The problem, it states, is that “for many small businesses, environmental responsibility is seen as an additional and unnecessary cost, and lenders with a strong ESG brand are considered expensive and/or unsuitable for small business lending”.

The group argues that issuing government-backed guarantees on ESG loans to visibly cover losses, via the infrastructure used to deliver the Coronavirus Business Interruption Loan and Bounce Back Loan schemes (CBILS and BBLS), will bring the positive benefits of green-bonds, social-bonds and sustainability-linked bonds into the small business environment.

“We will only achieve cultural change in the small business community when ESG and commercial competitiveness become happy bedfellows,” the open letter states.

Simon Cureton, Chief Executive Officer, Funding Options
Simon Cureton, Chief Executive Officer, Funding Options

Simon Cureton, Chief Executive Officer at Funding Options, comments: “SMEs, not necessarily through fault of their own, are moving too slowly in the Race to Zero because they are not financially incentivised to make climate change a priority. We’re at a critical juncture, from which decisive and affirmative action is required urgently to collectively open the path to Net Zero. Today, there is a very clear causal link between the economic productivity of our small business community and the nation’s carbon emissions. To stem and reverse that, these businesses require the requisite infrastructure and support to allow sustainability goals and commercial viability to co-exist – especially as they rebuild following the crippling effects of the pandemic. As a group we believe the green loans measures we are calling for will incentivise positive and long-term change for the benefit of the planet.”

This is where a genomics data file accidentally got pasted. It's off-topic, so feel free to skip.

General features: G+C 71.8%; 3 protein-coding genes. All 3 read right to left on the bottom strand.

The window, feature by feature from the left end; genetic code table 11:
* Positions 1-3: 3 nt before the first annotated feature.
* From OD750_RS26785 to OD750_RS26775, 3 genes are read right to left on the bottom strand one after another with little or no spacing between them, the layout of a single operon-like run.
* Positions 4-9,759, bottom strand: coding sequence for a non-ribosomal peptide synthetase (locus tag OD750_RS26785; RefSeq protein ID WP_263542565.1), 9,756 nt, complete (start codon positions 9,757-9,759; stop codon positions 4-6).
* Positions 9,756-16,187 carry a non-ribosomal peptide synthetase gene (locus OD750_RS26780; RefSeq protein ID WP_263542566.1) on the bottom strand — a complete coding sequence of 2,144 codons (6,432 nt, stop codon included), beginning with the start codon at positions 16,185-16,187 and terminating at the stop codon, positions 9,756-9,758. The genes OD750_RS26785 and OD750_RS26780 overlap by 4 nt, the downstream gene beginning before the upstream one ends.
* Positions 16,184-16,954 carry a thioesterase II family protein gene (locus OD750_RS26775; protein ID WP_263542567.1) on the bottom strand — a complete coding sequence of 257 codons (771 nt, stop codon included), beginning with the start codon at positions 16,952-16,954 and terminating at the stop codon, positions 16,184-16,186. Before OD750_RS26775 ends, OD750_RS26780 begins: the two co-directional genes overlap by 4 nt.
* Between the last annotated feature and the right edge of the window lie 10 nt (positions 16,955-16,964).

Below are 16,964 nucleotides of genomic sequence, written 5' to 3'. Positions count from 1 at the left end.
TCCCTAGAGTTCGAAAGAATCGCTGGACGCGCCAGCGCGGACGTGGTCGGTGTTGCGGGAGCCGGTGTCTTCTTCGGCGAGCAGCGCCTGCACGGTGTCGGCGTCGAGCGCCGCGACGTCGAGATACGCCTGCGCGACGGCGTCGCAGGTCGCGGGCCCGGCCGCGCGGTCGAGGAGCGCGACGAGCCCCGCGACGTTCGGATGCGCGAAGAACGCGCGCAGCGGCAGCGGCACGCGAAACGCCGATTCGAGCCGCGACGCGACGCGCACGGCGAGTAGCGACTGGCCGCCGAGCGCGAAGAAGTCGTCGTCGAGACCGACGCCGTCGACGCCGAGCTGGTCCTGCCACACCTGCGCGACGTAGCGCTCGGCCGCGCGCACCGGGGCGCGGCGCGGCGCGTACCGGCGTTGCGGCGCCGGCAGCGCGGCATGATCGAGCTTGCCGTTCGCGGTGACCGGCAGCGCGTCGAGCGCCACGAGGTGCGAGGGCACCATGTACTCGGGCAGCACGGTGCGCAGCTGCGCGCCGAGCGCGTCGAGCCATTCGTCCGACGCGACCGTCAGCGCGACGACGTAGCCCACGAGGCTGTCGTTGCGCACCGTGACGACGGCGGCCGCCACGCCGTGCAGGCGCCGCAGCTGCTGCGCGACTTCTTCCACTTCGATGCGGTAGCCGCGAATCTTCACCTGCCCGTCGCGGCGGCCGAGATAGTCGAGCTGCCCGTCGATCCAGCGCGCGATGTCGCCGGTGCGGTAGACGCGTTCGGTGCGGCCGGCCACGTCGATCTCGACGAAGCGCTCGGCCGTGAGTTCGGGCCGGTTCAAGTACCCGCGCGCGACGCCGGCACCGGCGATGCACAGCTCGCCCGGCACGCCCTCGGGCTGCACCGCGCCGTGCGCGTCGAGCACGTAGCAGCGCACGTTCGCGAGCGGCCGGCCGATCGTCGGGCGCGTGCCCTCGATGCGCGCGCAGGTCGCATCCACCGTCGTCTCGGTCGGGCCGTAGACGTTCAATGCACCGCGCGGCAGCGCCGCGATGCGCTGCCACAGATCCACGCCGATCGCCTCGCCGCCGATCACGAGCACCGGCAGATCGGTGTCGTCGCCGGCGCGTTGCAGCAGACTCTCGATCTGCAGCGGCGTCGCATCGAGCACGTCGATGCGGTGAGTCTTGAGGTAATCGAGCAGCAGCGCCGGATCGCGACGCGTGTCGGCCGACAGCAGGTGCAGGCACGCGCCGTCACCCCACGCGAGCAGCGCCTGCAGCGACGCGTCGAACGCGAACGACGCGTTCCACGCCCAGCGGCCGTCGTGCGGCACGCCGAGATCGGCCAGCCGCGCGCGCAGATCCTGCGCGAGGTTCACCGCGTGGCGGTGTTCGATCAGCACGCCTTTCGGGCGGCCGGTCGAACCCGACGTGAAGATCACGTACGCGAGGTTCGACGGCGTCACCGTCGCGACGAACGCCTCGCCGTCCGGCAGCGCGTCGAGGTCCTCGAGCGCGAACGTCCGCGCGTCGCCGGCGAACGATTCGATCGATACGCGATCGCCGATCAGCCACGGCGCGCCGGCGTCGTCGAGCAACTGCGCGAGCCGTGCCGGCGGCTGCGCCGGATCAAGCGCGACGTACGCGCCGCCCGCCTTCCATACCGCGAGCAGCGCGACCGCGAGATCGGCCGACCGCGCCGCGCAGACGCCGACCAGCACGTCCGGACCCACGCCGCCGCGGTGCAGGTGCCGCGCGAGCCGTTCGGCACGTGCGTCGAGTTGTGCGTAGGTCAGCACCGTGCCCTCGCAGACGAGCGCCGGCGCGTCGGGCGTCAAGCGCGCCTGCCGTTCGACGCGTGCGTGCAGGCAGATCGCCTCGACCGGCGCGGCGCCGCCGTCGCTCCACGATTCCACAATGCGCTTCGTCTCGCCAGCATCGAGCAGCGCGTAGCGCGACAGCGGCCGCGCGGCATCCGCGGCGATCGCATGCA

Andrew Jackson, Managing Director, Swishfund
Andrew Jackson, Managing Director, Swishfund

Andrew Jackson, Managing Director at Swishfund, added: “The prevention of climate change means battling the human condition that prioritises short-term profits over long-term losses. Ambitious businesses that grow in strong and sustainable ways prioritise long-term gains over short-term costs. This commonality of long-term investment is why good business is fundamentally aligned with reducing climate change. Since people usually only pay attention to what is in front of them, it is incumbent on the financial services industry to promote commercially attractive products to small businesses, which also deliver ESG-related benefits. Unfortunately, small business lending in the UK is not yet mature enough, which is why we need the UK Government to kickstart SME green loans, and pioneer a world-leading business culture change. Without competitively priced financial products that actively promote climate-friendly solutions and processes, we will fail to bridge the gap between the good intent of SMEs and the action required to make a difference.”

Author

  • Tyler is a Fintech Junior Journalist with specific interests in Online Banking and emerging AI technologies. He began his career writing with a plethora of national and international publications.